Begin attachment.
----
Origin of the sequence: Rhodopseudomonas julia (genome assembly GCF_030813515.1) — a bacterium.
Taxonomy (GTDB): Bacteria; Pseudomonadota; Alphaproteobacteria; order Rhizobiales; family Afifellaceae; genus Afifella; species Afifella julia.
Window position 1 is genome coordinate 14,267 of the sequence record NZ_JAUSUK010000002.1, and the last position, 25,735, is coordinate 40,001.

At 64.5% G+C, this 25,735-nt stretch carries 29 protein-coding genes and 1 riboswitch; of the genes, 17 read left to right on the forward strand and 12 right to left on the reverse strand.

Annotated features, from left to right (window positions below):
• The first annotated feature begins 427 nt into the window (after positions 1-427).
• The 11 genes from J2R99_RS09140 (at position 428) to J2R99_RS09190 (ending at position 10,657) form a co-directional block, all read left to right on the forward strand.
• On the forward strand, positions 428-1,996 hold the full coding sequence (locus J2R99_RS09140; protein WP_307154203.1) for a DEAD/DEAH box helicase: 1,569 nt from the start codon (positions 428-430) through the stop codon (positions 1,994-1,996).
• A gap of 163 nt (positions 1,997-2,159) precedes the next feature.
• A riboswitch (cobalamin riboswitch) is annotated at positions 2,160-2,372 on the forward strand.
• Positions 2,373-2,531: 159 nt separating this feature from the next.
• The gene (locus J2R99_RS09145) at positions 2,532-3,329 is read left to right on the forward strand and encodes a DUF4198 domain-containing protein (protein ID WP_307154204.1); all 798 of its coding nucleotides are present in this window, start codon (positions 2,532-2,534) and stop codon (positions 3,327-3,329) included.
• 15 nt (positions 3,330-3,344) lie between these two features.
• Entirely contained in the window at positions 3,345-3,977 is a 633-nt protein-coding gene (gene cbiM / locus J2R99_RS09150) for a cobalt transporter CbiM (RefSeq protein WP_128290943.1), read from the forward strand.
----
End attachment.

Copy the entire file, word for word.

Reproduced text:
Origin of the sequence: Rhodopseudomonas julia (genome assembly GCF_030813515.1) — a bacterium.
Taxonomy (GTDB): Bacteria; Pseudomonadota; Alphaproteobacteria; order Rhizobiales; family Afifellaceae; genus Afifella; species Afifella julia.
Window position 1 is genome coordinate 14,267 of the sequence record NZ_JAUSUK010000002.1, and the last position, 25,735, is coordinate 40,001.

At 64.5% G+C, this 25,735-nt stretch carries 29 protein-coding genes and 1 riboswitch; of the genes, 17 read left to right on the forward strand and 12 right to left on the reverse strand.

Annotated features, from left to right (window positions below):
• The first annotated feature begins 427 nt into the window (after positions 1-427).
• The 11 genes from J2R99_RS09140 (at position 428) to J2R99_RS09190 (ending at position 10,657) form a co-directional block, all read left to right on the forward strand.
• On the forward strand, positions 428-1,996 hold the full coding sequence (locus J2R99_RS09140; protein WP_307154203.1) for a DEAD/DEAH box helicase: 1,569 nt from the start codon (positions 428-430) through the stop codon (positions 1,994-1,996).
• A gap of 163 nt (positions 1,997-2,159) precedes the next feature.
• A riboswitch (cobalamin riboswitch) is annotated at positions 2,160-2,372 on the forward strand.
• Positions 2,373-2,531: 159 nt separating this feature from the next.
• The gene (locus J2R99_RS09145) at positions 2,532-3,329 is read left to right on the forward strand and encodes a DUF4198 domain-containing protein (protein ID WP_307154204.1); all 798 of its coding nucleotides are present in this window, start codon (positions 2,532-2,534) and stop codon (positions 3,327-3,329) included.
• 15 nt (positions 3,330-3,344) lie between these two features.
• Entirely contained in the window at positions 3,345-3,977 is a 633-nt protein-coding gene (gene cbiM / locus J2R99_RS09150) for a cobalt transporter CbiM (RefSeq protein WP_128290943.1), read from the forward strand.